It’s a shame that a plant as pretty as ragweed causes so much misery. But come midsummer, with its proliferation in the Midwest and Eastern states, along with each plant’s ability to produce up to a billion grains of windborne pollen, ragweed is a scourge to thousands of allergy sufferers.
Though the plant itself is not harmful, the oversensitive immune systems of the allergy-prone convince the body to treat it like an invader, causing the runny nose, puffy eyes, itchy ears and general respiratory discomfort that are the hallmark symptoms of pollen allergy. Asthma sufferers may also find that ragweed season triggers or intensifies asthma symptoms.
(A side note: While similar in appearance, ragweed is often confused with goldenrod, a valuable native plant also used increasingly in garden design. Goldenrod generally does not cause allergic reactions. Research photos of both plants so you can tell the difference).
While there is no cure for ragweed allergy, several strategies I have found can help sufferers breathe easier when the plant reaches its peak season. While you should consult your doctor with serious allergy concerns, these common sense tips will augment any medications or treatments offered by your medical practitioner.
Keep tabs on pollen counts in newspapers, or on the web. The American Academy of Asthma, Allergy and Immunology on the Internet publishes pollen counts by region. Avoid the outdoors when pollen counts are high. If possible, stay in an air conditioned environment equipped with a HEPA filter, especially when you sleep. At the very least, keep windows closed during peak pollen hours.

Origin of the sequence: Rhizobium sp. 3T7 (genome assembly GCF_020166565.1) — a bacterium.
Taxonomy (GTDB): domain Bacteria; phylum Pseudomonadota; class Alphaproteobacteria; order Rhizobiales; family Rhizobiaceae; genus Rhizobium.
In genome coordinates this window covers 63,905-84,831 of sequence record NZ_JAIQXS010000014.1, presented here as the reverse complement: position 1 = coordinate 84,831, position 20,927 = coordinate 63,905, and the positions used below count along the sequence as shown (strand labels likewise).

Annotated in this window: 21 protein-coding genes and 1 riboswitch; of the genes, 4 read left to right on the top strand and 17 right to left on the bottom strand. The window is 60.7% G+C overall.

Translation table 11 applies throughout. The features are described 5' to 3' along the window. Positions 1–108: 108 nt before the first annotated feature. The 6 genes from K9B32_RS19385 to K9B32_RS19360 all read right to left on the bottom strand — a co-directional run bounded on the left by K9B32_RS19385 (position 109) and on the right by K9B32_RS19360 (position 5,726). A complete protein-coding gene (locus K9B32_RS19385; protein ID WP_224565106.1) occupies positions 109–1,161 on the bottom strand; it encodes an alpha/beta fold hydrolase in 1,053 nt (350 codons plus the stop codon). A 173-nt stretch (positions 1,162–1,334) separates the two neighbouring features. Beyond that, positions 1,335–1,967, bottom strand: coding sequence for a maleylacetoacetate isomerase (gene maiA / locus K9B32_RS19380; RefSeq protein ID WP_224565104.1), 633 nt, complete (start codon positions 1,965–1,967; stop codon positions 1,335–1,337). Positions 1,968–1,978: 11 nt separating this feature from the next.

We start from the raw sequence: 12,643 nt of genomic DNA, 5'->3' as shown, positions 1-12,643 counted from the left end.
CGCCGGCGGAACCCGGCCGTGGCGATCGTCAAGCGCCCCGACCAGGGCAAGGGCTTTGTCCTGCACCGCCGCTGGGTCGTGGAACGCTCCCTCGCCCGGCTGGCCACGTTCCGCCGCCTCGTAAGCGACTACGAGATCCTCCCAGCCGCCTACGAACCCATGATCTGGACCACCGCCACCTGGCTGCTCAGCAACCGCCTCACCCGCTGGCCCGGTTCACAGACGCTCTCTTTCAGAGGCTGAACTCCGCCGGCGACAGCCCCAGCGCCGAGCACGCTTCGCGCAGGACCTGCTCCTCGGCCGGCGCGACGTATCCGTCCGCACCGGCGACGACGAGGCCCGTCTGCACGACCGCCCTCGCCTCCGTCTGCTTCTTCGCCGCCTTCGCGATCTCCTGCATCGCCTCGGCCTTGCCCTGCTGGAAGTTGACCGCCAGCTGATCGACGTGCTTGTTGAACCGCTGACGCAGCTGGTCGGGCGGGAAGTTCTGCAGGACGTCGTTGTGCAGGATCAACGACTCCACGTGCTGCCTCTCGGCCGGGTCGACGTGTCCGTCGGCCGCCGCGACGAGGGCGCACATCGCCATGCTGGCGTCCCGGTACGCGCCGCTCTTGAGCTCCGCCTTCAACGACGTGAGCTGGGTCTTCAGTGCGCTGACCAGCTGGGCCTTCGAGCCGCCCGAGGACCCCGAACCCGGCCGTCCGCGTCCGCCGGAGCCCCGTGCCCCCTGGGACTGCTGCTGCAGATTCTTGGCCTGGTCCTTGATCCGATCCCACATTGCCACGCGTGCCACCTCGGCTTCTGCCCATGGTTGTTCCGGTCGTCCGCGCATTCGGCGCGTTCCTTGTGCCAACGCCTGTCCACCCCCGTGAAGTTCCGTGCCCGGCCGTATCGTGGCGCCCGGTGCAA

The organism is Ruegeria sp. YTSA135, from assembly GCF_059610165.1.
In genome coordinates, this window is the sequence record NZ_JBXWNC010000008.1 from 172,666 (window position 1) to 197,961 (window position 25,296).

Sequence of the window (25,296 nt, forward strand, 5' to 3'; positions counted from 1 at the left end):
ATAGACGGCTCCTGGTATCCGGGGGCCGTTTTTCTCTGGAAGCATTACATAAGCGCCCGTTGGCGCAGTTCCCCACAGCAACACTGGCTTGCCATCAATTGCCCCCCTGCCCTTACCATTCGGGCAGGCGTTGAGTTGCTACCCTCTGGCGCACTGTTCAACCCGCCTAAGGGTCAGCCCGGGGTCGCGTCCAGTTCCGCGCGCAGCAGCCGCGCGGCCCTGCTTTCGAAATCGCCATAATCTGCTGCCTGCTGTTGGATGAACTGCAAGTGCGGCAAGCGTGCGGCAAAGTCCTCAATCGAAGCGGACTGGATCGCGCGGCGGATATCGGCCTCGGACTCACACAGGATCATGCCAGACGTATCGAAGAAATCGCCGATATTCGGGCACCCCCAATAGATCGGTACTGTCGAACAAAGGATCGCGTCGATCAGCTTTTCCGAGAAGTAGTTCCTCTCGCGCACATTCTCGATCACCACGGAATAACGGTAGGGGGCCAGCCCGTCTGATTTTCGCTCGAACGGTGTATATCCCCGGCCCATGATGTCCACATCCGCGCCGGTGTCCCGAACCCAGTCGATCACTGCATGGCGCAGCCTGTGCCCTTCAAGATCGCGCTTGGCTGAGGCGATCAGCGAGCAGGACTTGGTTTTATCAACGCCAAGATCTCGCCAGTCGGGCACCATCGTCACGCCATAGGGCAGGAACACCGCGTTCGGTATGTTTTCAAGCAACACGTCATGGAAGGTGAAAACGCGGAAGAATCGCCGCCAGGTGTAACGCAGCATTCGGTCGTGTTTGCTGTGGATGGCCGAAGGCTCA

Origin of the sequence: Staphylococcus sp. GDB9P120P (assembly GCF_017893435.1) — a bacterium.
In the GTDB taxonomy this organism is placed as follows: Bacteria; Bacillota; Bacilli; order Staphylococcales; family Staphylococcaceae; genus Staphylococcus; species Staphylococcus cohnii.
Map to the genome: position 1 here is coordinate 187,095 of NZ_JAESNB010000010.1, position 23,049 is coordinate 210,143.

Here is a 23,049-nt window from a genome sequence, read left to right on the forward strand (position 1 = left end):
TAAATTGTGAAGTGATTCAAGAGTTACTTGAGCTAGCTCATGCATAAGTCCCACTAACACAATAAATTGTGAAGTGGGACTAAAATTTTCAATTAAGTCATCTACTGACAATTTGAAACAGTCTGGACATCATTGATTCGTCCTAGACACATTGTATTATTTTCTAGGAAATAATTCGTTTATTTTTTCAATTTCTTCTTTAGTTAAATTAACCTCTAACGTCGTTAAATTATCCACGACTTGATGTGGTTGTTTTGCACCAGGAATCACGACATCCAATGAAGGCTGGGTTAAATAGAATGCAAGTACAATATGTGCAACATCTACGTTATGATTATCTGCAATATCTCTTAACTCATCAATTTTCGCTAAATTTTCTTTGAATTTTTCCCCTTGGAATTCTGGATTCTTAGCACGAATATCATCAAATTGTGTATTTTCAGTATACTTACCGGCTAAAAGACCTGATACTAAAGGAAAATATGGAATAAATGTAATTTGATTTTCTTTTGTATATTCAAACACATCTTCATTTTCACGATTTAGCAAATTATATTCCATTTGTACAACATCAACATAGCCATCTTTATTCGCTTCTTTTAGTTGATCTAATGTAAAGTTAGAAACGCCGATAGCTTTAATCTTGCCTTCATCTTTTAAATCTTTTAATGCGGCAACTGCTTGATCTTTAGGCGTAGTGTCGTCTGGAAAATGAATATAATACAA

Predawn hours are peak time for ragweed pollen in rural areas, but depending on weather, urban areas will peak between 10 am and 3 pm. Damp, rainy and cool temperatures below 50 degrees F will slow pollen release.
I have everyone remove their shoes when they enter my home. A great deal of pollen and irritants are tracked in the house on footwear.
Pollen is carried on clothing, too. Remove clothing to a laundry area when you undress, and wash promptly.
You can leave ragweed-dense areas and go to other parts of the country during midsummer for relief, but don’t feel you have to move away from where you live. Research has shown that people with pollen-related allergies often will develop allergies to different plants in different locales.
A worthwhile investment for comfort, health and cleaner living is a central vacuum system. Traditional vacuum cleaners, even if they are equipped with HEPA filters, can suck up and then re-circulate dirt and fine pollutants back into your indoor air. A central vacuum system, by contrast, collects and contains even the tiniest particles of dust and pollen, virtually all of them, then transports it through the hose and interconnected plastic tubing behind your walls to a sealed container. When the container is filled, it can be emptied and the contents disposed of. Many allergy sufferers maintain that their central vacuum systems are the most important allergy-fighting tool at their disposal.